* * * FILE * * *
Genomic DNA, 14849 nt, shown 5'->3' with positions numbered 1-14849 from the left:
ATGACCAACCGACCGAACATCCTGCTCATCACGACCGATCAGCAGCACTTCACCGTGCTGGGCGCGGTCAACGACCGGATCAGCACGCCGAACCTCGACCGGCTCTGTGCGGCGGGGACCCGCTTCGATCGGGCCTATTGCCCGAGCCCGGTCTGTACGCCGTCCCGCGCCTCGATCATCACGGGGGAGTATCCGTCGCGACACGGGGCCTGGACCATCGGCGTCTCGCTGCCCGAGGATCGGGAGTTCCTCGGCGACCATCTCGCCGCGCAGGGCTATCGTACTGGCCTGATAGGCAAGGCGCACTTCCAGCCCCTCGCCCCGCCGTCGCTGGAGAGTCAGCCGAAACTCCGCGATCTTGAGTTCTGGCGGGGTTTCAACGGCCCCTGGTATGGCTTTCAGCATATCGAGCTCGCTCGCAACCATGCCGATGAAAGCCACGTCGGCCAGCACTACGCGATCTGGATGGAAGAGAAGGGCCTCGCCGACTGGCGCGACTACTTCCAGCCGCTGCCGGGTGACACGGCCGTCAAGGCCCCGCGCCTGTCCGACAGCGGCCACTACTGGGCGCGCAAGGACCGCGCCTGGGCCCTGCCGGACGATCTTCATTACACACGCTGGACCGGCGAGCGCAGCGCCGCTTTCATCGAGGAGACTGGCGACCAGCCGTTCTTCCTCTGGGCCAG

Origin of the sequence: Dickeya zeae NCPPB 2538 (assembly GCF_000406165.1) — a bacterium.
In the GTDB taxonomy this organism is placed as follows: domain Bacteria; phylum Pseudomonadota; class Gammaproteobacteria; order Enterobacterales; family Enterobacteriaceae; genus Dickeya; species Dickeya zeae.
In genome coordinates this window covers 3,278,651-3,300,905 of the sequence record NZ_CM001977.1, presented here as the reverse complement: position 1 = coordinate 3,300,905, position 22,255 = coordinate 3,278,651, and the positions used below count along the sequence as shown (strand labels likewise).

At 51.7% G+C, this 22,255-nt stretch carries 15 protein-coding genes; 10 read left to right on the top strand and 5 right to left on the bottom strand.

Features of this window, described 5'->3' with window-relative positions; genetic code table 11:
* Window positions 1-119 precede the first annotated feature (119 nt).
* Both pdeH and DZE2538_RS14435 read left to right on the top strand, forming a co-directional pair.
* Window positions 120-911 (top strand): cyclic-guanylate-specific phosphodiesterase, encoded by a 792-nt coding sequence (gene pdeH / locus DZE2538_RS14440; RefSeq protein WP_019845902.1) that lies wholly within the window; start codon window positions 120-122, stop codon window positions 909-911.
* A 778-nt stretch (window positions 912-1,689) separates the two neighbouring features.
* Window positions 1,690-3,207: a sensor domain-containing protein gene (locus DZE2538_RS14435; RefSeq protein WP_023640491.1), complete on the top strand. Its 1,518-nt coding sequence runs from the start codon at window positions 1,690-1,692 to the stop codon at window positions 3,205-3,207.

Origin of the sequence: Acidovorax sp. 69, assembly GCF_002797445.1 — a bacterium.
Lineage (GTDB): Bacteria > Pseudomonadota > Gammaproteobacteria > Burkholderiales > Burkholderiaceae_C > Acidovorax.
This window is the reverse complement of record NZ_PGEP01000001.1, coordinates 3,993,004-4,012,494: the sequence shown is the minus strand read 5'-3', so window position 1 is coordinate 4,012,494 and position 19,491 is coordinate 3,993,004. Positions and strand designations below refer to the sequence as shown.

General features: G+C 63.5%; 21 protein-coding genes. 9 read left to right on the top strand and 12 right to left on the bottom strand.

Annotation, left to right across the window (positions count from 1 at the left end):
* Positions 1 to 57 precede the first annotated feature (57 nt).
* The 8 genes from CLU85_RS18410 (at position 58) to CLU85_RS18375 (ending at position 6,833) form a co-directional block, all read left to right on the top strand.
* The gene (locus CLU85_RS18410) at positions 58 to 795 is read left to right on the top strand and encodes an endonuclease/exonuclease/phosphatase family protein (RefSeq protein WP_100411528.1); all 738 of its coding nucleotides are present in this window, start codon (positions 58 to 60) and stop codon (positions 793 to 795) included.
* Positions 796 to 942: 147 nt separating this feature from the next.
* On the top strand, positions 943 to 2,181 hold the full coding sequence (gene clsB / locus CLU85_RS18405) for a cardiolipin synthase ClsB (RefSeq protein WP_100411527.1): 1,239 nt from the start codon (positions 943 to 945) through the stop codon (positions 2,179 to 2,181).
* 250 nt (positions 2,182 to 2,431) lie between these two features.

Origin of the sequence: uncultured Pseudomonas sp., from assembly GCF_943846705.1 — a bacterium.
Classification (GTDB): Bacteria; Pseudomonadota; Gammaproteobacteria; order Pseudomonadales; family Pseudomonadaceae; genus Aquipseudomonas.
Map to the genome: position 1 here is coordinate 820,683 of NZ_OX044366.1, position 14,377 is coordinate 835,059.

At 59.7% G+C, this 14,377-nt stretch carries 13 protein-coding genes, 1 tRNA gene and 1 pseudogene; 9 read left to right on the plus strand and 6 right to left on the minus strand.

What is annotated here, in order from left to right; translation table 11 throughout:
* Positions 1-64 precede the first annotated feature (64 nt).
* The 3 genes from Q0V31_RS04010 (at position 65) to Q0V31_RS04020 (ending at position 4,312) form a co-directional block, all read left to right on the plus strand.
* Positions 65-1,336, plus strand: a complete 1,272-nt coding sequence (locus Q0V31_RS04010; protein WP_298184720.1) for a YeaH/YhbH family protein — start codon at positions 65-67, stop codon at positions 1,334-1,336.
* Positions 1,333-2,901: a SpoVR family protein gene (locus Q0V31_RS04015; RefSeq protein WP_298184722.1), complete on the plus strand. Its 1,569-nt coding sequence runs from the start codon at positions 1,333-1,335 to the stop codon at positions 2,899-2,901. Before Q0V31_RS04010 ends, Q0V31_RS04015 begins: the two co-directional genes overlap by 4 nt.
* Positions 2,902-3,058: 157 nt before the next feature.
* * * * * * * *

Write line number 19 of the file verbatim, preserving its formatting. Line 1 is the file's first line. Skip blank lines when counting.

* The 8 genes from CLU85_RS18410 (at position 58) to CLU85_RS18375 (ending at position 6,833) form a co-directional block, all read left to right on the top strand.